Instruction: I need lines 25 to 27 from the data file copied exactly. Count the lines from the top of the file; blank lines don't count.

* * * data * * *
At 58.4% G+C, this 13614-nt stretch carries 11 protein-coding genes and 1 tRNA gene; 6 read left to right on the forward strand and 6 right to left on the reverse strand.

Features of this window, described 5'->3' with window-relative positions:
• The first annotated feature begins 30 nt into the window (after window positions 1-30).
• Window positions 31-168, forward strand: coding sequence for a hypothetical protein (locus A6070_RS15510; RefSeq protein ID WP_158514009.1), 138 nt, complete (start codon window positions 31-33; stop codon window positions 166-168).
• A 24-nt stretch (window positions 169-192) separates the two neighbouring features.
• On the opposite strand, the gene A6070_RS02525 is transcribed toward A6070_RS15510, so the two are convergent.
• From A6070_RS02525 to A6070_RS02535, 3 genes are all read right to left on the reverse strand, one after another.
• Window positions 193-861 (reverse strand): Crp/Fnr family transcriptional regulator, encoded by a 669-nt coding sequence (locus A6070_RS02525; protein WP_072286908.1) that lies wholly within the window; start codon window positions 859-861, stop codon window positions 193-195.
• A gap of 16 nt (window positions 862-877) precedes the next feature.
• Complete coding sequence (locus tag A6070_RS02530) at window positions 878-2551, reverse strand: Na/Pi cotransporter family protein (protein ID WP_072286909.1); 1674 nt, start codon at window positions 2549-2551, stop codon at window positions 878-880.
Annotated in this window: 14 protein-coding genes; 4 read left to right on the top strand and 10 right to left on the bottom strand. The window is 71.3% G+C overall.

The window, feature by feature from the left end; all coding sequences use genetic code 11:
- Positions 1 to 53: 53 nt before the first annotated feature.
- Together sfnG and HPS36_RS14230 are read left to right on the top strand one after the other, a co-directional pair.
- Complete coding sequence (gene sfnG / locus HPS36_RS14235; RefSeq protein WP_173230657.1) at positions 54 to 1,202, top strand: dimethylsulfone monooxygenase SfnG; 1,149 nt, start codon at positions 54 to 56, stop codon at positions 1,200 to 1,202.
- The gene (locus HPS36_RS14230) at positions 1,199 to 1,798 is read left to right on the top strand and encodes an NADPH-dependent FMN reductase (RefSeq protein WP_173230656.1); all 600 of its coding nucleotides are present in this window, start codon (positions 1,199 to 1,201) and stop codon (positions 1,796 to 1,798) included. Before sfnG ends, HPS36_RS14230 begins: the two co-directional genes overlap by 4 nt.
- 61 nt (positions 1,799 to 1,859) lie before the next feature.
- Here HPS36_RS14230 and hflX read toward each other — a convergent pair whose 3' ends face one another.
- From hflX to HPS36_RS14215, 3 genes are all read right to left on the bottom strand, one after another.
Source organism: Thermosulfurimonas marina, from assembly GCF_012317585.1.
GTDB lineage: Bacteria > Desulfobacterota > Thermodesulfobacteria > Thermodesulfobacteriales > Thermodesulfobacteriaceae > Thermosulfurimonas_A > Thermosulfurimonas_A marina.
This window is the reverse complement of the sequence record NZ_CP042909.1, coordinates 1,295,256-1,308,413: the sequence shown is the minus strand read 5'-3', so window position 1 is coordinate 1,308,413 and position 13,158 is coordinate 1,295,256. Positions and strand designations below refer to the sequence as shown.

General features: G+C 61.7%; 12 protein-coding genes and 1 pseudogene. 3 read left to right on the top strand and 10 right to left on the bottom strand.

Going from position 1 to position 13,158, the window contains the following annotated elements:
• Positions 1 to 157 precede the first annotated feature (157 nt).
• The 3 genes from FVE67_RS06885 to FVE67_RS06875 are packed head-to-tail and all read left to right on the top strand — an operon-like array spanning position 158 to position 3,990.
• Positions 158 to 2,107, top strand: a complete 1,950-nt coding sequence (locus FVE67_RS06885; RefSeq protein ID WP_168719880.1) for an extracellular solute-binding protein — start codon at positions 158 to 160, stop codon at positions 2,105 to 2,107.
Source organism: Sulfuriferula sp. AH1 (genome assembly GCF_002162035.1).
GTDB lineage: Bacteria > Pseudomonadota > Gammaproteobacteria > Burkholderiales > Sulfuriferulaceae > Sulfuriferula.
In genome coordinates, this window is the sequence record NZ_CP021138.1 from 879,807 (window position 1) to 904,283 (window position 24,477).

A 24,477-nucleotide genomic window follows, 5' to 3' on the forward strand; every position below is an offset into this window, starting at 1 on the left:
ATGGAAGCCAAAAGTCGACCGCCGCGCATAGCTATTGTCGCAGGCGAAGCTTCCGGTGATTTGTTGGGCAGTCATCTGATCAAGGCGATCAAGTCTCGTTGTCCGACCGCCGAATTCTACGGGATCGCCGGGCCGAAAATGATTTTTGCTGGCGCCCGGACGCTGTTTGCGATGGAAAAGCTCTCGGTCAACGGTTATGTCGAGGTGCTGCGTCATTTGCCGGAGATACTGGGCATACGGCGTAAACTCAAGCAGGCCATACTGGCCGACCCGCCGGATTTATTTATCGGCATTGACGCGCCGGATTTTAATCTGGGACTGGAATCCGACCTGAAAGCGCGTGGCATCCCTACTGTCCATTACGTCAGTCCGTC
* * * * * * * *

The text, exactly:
• Positions 1 to 157 precede the first annotated feature (157 nt).
• The 3 genes from FVE67_RS06885 to FVE67_RS06875 are packed head-to-tail and all read left to right on the top strand — an operon-like array spanning position 158 to position 3,990.
• Positions 158 to 2,107, top strand: a complete 1,950-nt coding sequence (locus FVE67_RS06885; RefSeq protein ID WP_168719880.1) for an extracellular solute-binding protein — start codon at positions 158 to 160, stop codon at positions 2,105 to 2,107.